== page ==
Take a minute to think about the variety of milk you want to use when making this recipe. A traditional breve latte uses a whipping cream (or half and half) that is very heavy in texture and consistency. You can use other types of milk, such as fat-free, 1%, 2%, whole – basically any type will do the job, but they’ll each produce a slightly different flavor and texture, as milk won’t produce as much foam as half/half.
Make sure you choose the coldest possible half and half for your latte. If you use warmer milk it won’t make the best kind of foam.
Aim for somwhere between 155 and 160 degrees F. You need to be very careful not to heat the milk to a temperature above those numbers.
The presence of the half and half in the drink can be thought to dull the flavors, so many people lean toward adding sweeteners and other flavorings to their cup. From spices like clove and nutmeg, to syrups like mocha and caramel, or extracts like hazlenut and almond. You can get as creative as you’d like!
Audience Poll: What’s your favorite way to prepare a Breve Latte? What would you change about my recipe? Look forward to hearing from you!
It’s fall time and that means that Starbucks is bringing back their famous Pumpkin Spice Latte. There’s no better way to save money during the fall season than learn how to make your own pumpkin spice latte at home. Watch the pro barista below show you how to make your own Starbucks-like, nutmeg-inspired milk and coffee concoction of excellence.
To make the latte:
Milk – One cup
Espresso – One shot
Pumpkin Spice-flavored syrup – One tbsp
Whip Cream – Quarter-cup
To make the flavored syrup
Simple syrup – one and a quarter cup
Cinnamon – Two tbsp.
Ground Clove/Ginger/Nutmeg – Half tsp. of each
1. Take your simple syrup and place it in a smaller sized saucepan.
2. Add the clove, nutmeg, cinnamon and any other spices.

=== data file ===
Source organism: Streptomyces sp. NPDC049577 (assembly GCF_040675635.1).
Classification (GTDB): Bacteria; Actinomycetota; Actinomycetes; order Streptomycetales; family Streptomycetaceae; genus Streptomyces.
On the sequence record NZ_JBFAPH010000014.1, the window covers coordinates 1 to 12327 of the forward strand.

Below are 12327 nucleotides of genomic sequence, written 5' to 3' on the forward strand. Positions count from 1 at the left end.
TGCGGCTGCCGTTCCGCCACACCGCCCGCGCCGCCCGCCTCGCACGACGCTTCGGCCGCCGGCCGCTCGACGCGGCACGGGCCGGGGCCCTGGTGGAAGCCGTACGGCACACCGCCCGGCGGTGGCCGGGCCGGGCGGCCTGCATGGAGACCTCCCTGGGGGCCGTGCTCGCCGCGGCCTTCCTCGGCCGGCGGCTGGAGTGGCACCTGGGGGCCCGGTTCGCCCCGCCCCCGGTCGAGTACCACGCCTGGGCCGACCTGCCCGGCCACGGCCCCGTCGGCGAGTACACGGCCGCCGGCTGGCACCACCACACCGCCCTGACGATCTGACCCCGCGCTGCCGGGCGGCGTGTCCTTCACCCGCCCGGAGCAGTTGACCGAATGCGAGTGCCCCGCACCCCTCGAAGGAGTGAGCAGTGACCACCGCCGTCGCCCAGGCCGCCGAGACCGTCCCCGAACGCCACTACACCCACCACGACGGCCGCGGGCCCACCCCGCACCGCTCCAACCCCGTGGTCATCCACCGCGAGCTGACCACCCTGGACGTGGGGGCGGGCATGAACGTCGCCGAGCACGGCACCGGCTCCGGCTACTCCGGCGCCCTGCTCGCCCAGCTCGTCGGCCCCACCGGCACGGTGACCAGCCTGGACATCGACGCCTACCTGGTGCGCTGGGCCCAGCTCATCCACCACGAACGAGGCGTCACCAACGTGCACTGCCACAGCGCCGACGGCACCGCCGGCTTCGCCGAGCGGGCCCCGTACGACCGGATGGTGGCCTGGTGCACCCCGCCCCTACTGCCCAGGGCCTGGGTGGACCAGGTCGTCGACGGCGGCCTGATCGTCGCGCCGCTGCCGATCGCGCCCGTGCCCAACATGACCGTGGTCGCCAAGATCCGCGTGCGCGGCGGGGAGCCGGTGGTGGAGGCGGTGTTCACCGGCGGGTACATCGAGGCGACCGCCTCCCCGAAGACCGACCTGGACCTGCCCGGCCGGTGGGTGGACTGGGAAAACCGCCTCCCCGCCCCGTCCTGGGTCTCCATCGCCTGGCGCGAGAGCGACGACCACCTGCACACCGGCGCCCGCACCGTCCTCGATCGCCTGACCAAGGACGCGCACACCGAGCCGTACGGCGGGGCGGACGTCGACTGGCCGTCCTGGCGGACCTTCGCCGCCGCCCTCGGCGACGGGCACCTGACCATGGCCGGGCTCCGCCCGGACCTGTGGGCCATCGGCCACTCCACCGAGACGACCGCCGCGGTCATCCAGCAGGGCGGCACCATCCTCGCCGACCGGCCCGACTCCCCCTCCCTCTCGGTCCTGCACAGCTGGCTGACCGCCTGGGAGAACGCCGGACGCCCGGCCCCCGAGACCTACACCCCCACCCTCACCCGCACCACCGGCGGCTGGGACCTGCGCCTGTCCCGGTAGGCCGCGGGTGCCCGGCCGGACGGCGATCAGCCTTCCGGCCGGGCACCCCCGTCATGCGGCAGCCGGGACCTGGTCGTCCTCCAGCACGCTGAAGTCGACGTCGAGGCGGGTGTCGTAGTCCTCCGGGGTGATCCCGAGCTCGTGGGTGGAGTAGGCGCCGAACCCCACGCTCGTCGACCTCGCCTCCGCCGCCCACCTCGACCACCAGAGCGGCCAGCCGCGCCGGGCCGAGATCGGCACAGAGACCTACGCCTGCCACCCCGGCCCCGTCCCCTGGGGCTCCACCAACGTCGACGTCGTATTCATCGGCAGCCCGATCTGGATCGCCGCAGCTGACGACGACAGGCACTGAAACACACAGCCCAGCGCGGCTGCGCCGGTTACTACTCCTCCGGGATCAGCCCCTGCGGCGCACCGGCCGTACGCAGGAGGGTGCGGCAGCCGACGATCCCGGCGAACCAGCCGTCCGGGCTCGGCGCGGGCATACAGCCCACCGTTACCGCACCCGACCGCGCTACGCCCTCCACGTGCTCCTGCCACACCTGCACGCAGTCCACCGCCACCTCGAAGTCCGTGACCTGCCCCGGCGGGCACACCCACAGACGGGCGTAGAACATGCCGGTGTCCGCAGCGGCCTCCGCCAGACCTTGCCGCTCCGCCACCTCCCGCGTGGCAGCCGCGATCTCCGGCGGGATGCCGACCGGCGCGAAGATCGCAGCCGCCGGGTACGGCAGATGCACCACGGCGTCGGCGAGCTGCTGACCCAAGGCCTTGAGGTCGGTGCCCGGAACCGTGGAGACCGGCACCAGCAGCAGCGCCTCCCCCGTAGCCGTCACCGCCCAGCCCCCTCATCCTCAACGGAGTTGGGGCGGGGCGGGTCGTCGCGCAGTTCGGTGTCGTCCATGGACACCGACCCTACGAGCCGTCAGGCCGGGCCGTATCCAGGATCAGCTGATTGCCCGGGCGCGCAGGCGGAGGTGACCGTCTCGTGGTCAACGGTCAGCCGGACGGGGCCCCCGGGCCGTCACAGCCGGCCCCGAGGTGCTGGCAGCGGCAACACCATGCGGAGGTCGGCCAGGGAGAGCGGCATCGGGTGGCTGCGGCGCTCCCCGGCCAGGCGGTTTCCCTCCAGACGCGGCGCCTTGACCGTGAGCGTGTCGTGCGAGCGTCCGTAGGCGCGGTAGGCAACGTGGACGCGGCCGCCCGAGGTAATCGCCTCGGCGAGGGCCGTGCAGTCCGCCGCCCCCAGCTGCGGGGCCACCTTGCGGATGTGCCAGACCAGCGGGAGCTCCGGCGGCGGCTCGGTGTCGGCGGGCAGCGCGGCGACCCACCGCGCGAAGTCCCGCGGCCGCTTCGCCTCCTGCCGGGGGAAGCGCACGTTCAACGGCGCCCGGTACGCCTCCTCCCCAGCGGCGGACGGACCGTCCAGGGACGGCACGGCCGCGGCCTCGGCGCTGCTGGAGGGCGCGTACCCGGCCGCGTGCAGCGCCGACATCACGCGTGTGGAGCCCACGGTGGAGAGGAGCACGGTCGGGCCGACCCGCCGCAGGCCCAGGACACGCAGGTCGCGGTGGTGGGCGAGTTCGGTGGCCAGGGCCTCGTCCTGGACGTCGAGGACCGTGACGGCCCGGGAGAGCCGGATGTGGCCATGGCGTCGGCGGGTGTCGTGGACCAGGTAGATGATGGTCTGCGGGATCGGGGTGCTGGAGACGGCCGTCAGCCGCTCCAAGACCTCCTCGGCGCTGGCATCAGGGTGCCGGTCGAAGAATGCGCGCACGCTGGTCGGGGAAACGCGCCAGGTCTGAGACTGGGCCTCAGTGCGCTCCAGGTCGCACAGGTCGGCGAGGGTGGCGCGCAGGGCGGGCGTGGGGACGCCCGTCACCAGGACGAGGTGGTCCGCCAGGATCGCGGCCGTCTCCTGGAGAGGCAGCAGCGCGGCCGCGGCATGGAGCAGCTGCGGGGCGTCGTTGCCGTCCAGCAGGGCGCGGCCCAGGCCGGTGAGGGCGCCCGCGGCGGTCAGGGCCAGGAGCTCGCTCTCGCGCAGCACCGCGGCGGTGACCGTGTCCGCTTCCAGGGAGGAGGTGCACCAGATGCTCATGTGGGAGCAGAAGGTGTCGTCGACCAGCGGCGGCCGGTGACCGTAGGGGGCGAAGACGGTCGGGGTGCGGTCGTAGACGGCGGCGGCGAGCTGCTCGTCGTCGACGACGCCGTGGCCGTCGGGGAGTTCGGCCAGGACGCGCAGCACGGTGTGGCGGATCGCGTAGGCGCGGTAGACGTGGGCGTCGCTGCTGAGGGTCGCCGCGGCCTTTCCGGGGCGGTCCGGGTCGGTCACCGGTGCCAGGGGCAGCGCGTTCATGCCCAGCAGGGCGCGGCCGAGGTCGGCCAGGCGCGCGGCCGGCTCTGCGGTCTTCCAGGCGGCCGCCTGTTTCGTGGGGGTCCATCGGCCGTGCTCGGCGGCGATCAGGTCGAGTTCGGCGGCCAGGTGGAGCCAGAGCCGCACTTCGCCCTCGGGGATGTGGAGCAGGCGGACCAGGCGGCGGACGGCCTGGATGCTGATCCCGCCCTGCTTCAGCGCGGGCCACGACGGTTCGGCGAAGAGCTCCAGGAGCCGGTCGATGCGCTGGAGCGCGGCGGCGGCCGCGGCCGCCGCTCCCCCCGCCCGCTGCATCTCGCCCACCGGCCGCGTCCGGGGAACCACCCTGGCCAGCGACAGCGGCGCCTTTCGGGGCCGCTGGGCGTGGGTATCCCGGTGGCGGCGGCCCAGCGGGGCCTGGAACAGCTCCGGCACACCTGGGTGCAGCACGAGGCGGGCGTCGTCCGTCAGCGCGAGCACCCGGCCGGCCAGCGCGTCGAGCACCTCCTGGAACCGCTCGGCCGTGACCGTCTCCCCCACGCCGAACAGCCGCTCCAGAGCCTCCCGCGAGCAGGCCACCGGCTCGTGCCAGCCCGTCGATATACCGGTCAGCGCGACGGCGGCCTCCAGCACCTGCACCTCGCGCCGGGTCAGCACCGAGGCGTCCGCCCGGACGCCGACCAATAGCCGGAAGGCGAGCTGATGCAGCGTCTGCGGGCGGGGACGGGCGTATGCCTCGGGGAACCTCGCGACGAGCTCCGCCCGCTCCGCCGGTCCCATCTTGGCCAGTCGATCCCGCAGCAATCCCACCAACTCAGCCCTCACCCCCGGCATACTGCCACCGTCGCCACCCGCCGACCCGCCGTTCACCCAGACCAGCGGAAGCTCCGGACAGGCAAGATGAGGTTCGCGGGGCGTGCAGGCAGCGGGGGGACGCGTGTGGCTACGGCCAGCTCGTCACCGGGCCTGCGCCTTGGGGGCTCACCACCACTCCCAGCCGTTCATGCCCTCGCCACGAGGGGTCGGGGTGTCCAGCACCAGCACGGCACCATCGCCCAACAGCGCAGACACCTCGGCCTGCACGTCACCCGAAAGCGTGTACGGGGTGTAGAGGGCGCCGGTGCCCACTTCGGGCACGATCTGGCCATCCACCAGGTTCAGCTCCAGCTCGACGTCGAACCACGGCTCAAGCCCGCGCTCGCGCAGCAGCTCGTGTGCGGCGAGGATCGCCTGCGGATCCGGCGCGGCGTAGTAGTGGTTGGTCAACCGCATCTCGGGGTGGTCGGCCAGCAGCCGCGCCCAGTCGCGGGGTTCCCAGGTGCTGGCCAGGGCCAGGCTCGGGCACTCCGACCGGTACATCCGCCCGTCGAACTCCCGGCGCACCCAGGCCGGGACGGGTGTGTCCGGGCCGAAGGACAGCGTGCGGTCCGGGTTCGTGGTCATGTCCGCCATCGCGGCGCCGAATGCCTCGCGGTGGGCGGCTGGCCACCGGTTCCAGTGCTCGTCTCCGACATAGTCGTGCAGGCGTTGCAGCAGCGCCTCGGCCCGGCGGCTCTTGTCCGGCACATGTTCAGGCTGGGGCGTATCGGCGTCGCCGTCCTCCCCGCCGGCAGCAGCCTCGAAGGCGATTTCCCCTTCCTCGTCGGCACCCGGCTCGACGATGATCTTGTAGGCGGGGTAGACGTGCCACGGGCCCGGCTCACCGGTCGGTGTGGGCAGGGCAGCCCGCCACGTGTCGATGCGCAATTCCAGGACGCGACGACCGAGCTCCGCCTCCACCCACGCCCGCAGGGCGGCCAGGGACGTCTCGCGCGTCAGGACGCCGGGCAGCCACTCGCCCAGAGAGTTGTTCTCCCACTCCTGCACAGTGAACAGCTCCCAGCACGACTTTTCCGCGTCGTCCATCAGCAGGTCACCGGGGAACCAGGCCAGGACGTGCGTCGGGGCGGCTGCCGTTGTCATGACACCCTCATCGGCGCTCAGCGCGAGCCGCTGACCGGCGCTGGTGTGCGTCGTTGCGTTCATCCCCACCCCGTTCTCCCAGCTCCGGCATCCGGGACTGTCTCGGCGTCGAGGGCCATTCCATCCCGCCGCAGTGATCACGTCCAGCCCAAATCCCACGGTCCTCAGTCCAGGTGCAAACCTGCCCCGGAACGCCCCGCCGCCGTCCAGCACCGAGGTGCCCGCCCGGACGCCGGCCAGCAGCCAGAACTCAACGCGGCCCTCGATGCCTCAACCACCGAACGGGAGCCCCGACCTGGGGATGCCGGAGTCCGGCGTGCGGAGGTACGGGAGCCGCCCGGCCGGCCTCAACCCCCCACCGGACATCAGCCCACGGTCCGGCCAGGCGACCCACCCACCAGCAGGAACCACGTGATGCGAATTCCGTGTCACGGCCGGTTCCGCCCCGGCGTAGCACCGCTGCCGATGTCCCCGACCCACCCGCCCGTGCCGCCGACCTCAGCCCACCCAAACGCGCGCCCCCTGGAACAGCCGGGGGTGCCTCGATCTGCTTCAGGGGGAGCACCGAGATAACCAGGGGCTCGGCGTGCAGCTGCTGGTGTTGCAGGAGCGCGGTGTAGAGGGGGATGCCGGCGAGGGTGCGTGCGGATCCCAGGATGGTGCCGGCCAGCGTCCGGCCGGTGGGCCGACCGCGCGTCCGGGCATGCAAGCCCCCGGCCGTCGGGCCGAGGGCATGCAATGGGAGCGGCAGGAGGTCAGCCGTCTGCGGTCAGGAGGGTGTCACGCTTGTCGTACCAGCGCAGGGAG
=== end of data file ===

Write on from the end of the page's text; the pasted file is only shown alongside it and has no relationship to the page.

3. Bring the syrup mixture to a boil over medium-high heat.
4. Once you see your syrup starting to boil, reduce the heat to a simmer.
5. Keep the mixture simmering for 5 additional minutes.
6. Turn off heat and remove the pan from the stove.
7. Use a strainer to take out any loose particles that may be present in your syrup.
8. Feel free to refrigerate this syrup for whenever you feel like making a fall-themed coffee drink.
1. Grind your espresso beans and brew your espresso.
2. Like any other latte, dip your steam wand just under the top layer of the milk and froth your milk.
3. Pour your newly-frothed and foamy milk into your coffee cup of choice.
4. Take your freshly-created pumpkin syrup and combine it with your brewed espresso.
5. Add as much whip cream as you’d like, although don’t go too crazy or you’ll mask the flavor of the coffee beans and spices.
1. If you’re concerned about the waistline, don’t hesitate to use fat-free milk instead of whole milk when making your foam and dairy base. Also, if you can live without whipped cream, that’s a good way to cut back on calories, as well.
2. Go crazy by topping it with additional syrups, such as chocolate, caramel, hazelnut or more.
3. There are tons of powders and spices you can add to the top of your new drink, including mocha, or additional quantities of the spices used in your syrup.
4. Decaf espresso will work for this recipe, as well. Or, you can pull a “red eye” and add an additional espresso shot to liven things up a bit.